Falafel Friday

Homemade Falafel Recipe

Like two falafel in a pita.

Like two falafel in a pita.

This all began one Friday night while I was wasting my evening on Twitter. The ever-entertaining @erinscafe was attempting to make homemade falafel with limited success. Before I knew it, I was offering unsolicited advice to strangers via the Internet. Mind you, I had never made falafel, yet I still offered advice. People, this is what the Internet is there for.

This got me to thinking: how hard can it be? I need to try this.


There are two fairly significant obstacles to making falafel. The first is finding a source for dried chickpeas. Hey, you think, my supermarket has an extensive bulk foods section. Surely they’ll have chickpeas. This would be your first error. You’ll go to the store, scan the bins and discover that you can get black beans, pinto beans, 11 kinds of rice and 342 choices of chocolate covered fruits, nuts, crackers and who knows what else. Where did I finally find the chickpeas? Sprouts. There. I saved you the trouble. Also: don’t substitute canned for dried in this recipe. I’ve read a few disclaimers that say that canned give too mushy a texture, something closer to hummus than falafel.

The second obstacle is parsley. You know, the curly kind of parsley. The little green garnish that they throw on your plate at a diner to try to class things up a bit. I went to multiple supermarkets trying to find the parsley. I finally even went so far as to ask Helpful Produce Department Guy if they had some that I was missing. “We have cilantro,” he said. Umm, ok, but cilantro isn’t parsley. “Eh, just use cilantro. No one will know the difference.” Well, if I’m going to use a completely unrelated flavor, I’m going to use the oregano or rosemary in my herb garden and not pay $2 for your unrelated cilantro, sir.

And then there’s the recipe. The basics are roughly the same: chickpeas, onions, garlic, parsley, flour, cumin, salt and pepper. Then there are the thousands of variations on that theme. Cardamom! Coriander! Cayenne! Turmeric! More garlic! Less garlic! Leeks! Shallots! Baking soda! By the time I had read all of the recipes, I was fairly convinced that this was going to be a bad idea. But by that time I’d already found the chickpeas and parsley; there was no going back.

Shall we begin with Operation Falafel?

Note: The falafel mix needs to rest a minimum of two hours before cooking.


  • 2 cups dried chickpeas (garbanzos), soaked overnight
  • 1 small onion, chopped
  • 1/4 to 1/3 cup fresh parsley, chopped
  • 5-6 cloves garlic
  • 2 Tbsp all-purpose flour
  • 2 tsp kosher salt
  • 1/4 tsp freshly ground pepper
  • 2 tsp cumin
  • Oil for frying (canola, peanut, etc.)
Fluffy but moldable. I still can't believe that you can achieve both at once.

Fluffy but moldable. I still can’t believe that you can achieve both at once.


Combine everything in the bowl of your food processor and blend until the mixture takes on a texture that I’ve seen described as “like couscous.” You don’t want to overpuree. The finished product appears light and fluffy, yet it’s able to stick together. These things seem contradictory, and yet I’ve seen them happen with my own eyes.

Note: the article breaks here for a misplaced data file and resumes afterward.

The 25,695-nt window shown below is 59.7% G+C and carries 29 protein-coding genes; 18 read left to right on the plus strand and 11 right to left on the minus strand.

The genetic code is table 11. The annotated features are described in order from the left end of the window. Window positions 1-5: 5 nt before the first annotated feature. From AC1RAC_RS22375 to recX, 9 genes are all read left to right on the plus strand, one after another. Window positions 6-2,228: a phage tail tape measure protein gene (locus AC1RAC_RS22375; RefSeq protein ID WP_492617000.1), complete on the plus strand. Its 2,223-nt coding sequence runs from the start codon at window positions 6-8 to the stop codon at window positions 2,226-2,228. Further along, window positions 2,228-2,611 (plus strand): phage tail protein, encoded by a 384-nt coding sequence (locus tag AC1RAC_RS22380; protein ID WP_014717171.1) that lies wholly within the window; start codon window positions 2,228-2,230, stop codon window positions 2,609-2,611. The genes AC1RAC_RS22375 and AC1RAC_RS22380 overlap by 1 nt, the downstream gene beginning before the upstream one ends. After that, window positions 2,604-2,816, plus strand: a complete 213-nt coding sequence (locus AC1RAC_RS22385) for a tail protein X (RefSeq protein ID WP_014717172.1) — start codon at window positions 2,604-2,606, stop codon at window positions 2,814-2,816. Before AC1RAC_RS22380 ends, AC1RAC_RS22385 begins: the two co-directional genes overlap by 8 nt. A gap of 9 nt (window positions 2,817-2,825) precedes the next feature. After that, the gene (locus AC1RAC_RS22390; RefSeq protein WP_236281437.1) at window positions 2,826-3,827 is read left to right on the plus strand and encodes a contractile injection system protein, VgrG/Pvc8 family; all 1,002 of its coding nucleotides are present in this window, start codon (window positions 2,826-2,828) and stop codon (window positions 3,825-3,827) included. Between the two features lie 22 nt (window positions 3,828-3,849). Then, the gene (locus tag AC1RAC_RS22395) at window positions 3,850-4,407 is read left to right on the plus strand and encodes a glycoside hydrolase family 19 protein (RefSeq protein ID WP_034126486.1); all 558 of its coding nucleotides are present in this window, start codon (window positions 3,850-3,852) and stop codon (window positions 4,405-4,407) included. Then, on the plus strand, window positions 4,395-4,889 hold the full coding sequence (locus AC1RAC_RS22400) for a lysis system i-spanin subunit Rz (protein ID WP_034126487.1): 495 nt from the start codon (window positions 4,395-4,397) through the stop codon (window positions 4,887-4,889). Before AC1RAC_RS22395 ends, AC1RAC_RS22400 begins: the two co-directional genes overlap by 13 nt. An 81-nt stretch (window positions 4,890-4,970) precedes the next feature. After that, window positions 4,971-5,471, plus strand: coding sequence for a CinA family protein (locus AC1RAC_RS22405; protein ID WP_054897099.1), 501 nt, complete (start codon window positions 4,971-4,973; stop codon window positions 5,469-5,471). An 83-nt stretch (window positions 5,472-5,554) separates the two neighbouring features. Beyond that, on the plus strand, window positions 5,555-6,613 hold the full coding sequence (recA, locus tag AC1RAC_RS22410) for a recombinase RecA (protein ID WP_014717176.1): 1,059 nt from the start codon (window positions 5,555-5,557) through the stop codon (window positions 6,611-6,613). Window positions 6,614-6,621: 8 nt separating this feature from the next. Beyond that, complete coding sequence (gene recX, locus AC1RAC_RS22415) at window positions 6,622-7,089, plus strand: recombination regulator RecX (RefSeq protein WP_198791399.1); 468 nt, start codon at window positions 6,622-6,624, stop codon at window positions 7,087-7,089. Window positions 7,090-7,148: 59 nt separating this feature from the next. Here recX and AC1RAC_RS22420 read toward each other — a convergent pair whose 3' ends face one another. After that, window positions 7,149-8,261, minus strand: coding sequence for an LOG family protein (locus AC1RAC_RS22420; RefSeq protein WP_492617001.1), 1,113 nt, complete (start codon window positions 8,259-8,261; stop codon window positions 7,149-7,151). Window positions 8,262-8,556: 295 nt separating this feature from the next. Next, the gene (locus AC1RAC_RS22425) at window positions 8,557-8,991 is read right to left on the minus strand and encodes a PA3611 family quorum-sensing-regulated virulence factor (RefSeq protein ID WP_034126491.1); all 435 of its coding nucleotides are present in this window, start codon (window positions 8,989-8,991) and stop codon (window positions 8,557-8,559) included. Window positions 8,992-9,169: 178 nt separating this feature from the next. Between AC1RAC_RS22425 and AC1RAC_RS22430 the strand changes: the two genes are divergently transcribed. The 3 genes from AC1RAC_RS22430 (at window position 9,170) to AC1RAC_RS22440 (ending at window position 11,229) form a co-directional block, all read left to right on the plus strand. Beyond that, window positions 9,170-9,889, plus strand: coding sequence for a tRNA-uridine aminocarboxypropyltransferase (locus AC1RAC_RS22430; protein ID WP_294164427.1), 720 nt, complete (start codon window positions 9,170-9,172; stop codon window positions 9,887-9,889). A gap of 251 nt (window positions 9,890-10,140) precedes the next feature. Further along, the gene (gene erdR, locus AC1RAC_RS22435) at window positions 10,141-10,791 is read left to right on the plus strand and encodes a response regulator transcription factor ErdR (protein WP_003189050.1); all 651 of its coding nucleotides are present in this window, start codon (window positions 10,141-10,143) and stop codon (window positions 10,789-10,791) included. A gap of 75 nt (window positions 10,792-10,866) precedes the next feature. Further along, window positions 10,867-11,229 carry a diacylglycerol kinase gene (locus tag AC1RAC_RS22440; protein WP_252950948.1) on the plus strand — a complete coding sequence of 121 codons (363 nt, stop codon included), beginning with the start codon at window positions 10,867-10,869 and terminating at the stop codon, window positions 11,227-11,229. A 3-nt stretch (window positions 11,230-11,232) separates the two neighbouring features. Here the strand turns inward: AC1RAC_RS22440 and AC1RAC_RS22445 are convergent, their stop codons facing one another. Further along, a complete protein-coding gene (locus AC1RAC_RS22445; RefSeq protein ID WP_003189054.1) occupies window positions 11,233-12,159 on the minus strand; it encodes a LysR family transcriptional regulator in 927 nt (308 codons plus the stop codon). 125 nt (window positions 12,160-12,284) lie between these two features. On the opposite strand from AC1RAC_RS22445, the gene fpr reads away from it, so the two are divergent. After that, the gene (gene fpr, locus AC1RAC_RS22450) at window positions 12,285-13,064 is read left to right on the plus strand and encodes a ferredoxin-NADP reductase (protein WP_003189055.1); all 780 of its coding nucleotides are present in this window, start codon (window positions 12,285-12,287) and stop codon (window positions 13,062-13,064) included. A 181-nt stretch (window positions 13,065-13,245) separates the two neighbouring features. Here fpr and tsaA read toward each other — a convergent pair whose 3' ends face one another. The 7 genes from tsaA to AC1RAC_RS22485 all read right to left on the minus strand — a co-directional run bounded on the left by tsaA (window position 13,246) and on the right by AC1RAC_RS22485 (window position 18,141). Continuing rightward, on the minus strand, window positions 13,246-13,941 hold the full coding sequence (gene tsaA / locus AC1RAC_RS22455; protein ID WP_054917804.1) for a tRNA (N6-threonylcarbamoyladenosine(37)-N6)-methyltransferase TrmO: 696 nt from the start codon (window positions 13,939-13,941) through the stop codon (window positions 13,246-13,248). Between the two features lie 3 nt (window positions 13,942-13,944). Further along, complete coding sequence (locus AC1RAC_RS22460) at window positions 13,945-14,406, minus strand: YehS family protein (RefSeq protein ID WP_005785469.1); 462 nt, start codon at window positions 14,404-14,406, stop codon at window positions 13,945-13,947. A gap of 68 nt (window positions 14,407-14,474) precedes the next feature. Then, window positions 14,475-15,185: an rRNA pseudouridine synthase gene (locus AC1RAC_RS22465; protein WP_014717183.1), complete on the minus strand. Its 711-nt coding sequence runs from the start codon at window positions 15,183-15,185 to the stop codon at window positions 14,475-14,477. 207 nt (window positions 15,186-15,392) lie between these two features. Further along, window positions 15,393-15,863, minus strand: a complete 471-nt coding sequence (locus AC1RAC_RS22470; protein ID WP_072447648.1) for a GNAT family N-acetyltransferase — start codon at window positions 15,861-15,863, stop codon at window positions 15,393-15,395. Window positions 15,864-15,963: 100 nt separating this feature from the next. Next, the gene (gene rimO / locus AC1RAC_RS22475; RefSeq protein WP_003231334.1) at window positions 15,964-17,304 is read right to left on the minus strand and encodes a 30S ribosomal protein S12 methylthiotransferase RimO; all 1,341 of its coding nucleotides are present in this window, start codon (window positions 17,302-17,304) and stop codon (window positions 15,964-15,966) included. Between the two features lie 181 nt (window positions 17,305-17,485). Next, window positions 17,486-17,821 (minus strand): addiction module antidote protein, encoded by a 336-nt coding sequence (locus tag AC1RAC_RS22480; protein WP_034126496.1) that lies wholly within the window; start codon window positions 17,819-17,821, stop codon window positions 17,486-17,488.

Once you reach the desired consistency, store the mixture in the refrigerator for at least two hours. Go play with the kiddo.

(time lapse)

And we’re back! Now, heat about 3/4 inch (roughly 2 cm) of oil in a pan. Be careful to keep it hot, but not so hot that it’s smoking. I found that the ideal temperature was about 350 degrees F (180 degrees C).

Form the falafel mix into flat meatball-shaped blobs. They will look like they’re ready to fall apart at any moment. Strangely, none did. I can’t explain it.

Gently lower your flat meatballs into the oil. Cook for approximately 2 minutes per side, or until golden brown.

Remove from the pan with a slotted spoon. Drain on paper towels and serve with tahini sauce or tzatziki. I served ours in pitas with a homemade tzatziki and cucumber slices in an effort to curry favor with the Tiny Kitchen Assistant.

There's no getting around it: frying is labor intensive and slow going. Save it for weekends.

There’s no getting around it: frying is labor intensive and slow going. Save it for weekends.


“I don’t really understand what this is,” said The Assistant, “but I kind of like it and I’m giving it two thumbs up anyway, even without meat.

The Husband is taking the leftovers to share at work.

I’d say that I’ve scored big on both fronts!

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2 Responses

  1. Lori says:

    I’ve been wanting to make falafel for ages and now I finally have a food processor! I’m pretty sure dried chickpeas aren’t going to be available here, so I guess we’ll just have to deal with whatever the canned ones do to it. And I can use some of my five packs of plain Greek yogurt to make tzatziki! (Thank you for including that bit in the recipe so I didn’t have to Google for spelling like usual.)
    Also thank you for including the bit about it needing to rest for two hours. I somehow missed that in a recipe I planned to make the other night, which is how we ended up eating leftovers instead, because otherwise we would have been eating around 9:00.

  2. Alisa says:

    Oh, I should also mention that in our kid-friendly household, the tzatziki is garlic and spice-free. I just use a cup of whole fat yogurt, a couple of tablespoons of lemon juice, some diced cucumber and a pinch of salt. And yes, I deliberately use full fat yogurt because it has a lot more flavor, and when you’re not doctoring it up, that flavor becomes pretty important.

    Hmm, can I ship you dried chickpeas? Or is that a customs violation?

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